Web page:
Planar Travel: Just as they can teleport across space without error, so too can they travel between the various planes of existence at will. As mentioned earlier, however, even these powerful beings cannot enter the true Prime Material Plane.
Sensing Ability: These beings are truly omniscient. That is, they know what is happening everywhere at all times. In many cases, they can accurately predict the precise actions of mortals and other gods based on their vast knowledge.
Creation: Greater Gods can create any object, animate or inanimate, they can think of. This process is draining, however, since they are converting their own energy stores into physical objects. Therefore, the god must rest for one turn per ton of mass he or she wishes to manifest. Thus, the creation of a 10 ton stone statue would require that the god rest for 10 turns (100 minutes) afterward.
Life and Death: Greater gods can kill any living mortal creature with but a thought. Likewise, they can bestow life upon any slain mortal being anywhere. Of course, another greater god can reverse effect immediately if so desired.
Communication: Greater gods can speak directly and secretly to any being across any void and through any physical or mystical barrier. This power transcends the bounds of space and planes, but not (as a rule) time.
Multi-tasks: Greater gods can perform any number of tasks at once. Of course, natural limitations based on their current physical form may apply, but there is never a penalty on their actions due to complexity.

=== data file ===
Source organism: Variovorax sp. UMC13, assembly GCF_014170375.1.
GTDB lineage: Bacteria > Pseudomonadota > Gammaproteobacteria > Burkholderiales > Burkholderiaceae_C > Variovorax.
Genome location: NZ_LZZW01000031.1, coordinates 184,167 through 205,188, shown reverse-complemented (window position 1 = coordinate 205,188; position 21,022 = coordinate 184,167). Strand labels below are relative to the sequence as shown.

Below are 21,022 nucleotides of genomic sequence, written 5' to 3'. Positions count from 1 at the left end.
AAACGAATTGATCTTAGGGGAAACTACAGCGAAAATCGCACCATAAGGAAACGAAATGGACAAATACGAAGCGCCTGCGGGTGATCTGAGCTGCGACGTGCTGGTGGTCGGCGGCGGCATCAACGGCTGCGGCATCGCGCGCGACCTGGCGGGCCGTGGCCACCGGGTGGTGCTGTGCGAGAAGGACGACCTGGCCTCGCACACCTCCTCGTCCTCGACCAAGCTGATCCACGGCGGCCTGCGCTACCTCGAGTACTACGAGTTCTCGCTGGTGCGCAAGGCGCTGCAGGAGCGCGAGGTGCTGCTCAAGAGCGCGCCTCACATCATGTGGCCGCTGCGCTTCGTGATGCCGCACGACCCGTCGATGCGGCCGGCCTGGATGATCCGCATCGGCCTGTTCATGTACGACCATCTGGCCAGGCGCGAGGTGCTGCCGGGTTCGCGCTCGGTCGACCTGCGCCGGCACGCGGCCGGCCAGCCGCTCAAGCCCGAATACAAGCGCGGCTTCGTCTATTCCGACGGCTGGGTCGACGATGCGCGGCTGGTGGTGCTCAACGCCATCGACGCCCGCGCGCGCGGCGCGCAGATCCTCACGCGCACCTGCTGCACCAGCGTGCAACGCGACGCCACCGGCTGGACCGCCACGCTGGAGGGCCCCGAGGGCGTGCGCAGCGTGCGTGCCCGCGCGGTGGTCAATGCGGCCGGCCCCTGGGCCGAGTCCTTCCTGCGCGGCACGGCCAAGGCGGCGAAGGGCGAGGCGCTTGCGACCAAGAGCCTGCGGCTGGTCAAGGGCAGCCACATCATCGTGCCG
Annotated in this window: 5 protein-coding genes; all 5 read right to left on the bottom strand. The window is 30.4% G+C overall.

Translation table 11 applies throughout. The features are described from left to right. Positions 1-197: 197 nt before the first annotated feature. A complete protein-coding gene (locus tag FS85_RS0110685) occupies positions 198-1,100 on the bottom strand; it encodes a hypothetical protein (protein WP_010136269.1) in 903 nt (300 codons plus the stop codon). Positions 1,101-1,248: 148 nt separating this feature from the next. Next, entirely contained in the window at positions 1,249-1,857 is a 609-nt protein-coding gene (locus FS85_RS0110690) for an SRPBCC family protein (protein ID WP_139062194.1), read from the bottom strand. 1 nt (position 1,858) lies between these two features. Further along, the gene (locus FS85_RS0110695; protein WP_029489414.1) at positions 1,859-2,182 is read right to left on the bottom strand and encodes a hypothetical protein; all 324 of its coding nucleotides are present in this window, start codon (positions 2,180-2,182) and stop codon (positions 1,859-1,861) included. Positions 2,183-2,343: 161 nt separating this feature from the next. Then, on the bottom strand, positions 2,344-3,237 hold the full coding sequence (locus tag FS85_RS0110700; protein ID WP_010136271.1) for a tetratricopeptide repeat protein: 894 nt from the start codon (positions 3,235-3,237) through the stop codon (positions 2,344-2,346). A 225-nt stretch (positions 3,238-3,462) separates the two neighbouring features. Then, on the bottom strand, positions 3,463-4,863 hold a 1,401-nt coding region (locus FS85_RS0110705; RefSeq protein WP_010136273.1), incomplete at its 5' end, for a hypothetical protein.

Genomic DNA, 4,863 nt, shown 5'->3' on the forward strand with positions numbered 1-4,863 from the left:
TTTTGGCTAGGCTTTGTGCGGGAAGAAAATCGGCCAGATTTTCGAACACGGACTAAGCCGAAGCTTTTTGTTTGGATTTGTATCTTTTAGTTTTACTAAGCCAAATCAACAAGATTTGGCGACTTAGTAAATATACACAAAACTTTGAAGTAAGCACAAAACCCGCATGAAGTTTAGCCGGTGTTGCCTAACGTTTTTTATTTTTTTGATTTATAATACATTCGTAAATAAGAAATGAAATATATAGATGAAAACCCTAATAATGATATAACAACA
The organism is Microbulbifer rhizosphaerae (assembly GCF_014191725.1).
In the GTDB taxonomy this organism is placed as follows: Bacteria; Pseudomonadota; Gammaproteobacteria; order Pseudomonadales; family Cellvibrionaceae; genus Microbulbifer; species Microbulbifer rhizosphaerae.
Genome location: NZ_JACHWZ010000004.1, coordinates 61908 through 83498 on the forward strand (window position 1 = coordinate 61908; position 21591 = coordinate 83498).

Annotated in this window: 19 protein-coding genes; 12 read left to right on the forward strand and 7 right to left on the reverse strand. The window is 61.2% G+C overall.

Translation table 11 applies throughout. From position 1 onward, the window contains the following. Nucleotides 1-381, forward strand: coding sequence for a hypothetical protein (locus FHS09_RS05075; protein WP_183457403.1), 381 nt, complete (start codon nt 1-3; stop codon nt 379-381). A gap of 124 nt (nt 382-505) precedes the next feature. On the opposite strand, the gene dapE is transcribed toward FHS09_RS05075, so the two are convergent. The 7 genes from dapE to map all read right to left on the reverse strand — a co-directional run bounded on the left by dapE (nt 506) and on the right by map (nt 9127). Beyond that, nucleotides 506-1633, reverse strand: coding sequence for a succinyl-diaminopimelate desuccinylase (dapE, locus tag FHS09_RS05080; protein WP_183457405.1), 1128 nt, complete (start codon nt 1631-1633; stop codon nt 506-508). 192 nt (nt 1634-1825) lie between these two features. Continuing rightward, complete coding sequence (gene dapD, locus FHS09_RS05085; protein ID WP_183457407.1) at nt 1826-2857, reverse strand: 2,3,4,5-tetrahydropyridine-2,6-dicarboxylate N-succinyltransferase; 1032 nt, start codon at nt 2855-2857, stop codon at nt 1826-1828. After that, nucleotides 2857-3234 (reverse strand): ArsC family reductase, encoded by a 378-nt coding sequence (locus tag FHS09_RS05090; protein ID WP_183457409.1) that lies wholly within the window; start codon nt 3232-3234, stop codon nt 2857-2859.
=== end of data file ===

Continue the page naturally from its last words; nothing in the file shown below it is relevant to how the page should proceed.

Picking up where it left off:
Avatars: Greater gods can employ up to ten avatars at a time, moving them between planes at will. If one is destroyed, it requires one day to make another.
Granted Abilities: A greater god can grant any power or spell of any level to his or her priests. It is through this ability that deities give priests and paladins their magical powers.

Magic Resistance is an interesting one. Any magic used by a PC just fizzles against a greater god. And if Odin and Zeus (indeed Greater Gods in the sourcebook) duke it out, their attack spells work half the time. In a D&D4 conversion, the question is whether to port this straight over (use the percentages for any power including martial ones) or use it in addition to level appropriate defenses (first you roll to attack, then the god gets to use it's magic resistance). I feel that using the percentages might give the Gods a special feel - even the system is different when encountering them!

For comparision, even a demigod is 70% resistant to "magic" used by a mortal. That's still "just" a 30% hit rate compared to the approx. 50% hit rate a PC could expect against level-appropriate monsters.

And then there's saving throws, which mean different things in AD&D and 4E. (For those who don't know, AD&D's saving throws represent 4Es defenses, while 4Es saving throws are a normally straight d20 roll to end a magic effect. If you roll 10 or more, it stops.) Still, I'd use this as written. Greater Gods end all "save ends" effects at the end of their turn.

Then the book gets into crunch, including how to become a Demigod (already covered in 4E). Over and out for me.

In 4E, deitites are a lot simpler. Their non-combat abilities aren't statted up, true, but their combat specialty also boils down to "Normally, a deity discorporates and retreats for a while when brought to half HP. By performing a specific quest, the PC:s can disable this ability." Works for me, but Legends & Lore is just so interesting.
Post a Comment